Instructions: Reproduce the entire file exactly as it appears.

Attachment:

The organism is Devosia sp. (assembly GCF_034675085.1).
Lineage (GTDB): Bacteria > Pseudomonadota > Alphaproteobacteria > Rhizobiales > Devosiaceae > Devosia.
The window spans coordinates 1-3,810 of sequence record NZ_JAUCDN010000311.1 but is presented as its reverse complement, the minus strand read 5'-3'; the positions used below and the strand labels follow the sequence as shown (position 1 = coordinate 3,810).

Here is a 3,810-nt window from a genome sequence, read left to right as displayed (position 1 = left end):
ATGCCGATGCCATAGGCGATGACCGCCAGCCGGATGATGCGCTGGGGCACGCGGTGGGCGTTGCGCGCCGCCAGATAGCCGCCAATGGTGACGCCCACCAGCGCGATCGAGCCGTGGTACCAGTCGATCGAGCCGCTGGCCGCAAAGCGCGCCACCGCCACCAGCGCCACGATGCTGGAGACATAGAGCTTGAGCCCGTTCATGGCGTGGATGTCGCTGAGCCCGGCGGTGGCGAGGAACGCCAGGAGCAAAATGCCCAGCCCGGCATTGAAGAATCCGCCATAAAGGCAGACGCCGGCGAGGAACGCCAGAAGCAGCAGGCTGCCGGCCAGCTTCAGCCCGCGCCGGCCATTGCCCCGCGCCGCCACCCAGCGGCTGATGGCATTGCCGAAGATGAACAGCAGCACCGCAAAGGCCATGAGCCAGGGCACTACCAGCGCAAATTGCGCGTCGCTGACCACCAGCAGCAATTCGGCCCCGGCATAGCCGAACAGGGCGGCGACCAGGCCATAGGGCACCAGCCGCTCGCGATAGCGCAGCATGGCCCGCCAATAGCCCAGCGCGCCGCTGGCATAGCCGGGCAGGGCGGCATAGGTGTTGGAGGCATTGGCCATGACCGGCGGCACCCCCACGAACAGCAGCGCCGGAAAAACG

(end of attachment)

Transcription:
The organism is Devosia sp. (assembly GCF_034675085.1).
Lineage (GTDB): Bacteria > Pseudomonadota > Alphaproteobacteria > Rhizobiales > Devosiaceae > Devosia.
The window spans coordinates 1-3,810 of sequence record NZ_JAUCDN010000311.1 but is presented as its reverse complement, the minus strand read 5'-3'; the positions used below and the strand labels follow the sequence as shown (position 1 = coordinate 3,810).

Here is a 3,810-nt window from a genome sequence, read left to right as displayed (position 1 = left end):
ATGCCGATGCCATAGGCGATGACCGCCAGCCGGATGATGCGCTGGGGCACGCGGTGGGCGTTGCGCGCCGCCAGATAGCCGCCAATGGTGACGCCCACCAGCGCGATCGAGCCGTGGTACCAGTCGATCGAGCCGCTGGCCGCAAAGCGCGCCACCGCCACCAGCGCCACGATGCTGGAGACATAGAGCTTGAGCCCGTTCATGGCGTGGATGTCGCTGAGCCCGGCGGTGGCGAGGAACGCCAGGAGCAAAATGCCCAGCCCGGCATTGAAGAATCCGCCATAAAGGCAGACGCCGGCGAGGAACGCCAGAAGCAGCAGGCTGCCGGCCAGCTTCAGCCCGCGCCGGCCATTGCCCCGCGCCGCCACCCAGCGGCTGATGGCATTGCCGAAGATGAACAGCAGCACCGCAAAGGCCATGAGCCAGGGCACTACCAGCGCAAATTGCGCGTCGCTGACCACCAGCAGCAATTCGGCCCCGGCATAGCCGAACAGGGCGGCGACCAGGCCATAGGGCACCAGCCGCTCGCGATAGCGCAGCATGGCCCGCCAATAGCCCAGCGCGCCGCTGGCATAGCCGGGCAGGGCGGCATAGGTGTTGGAGGCATTGGCCATGACCGGCGGCACCCCCACGAACAGCAGCGCCGGAAAAACG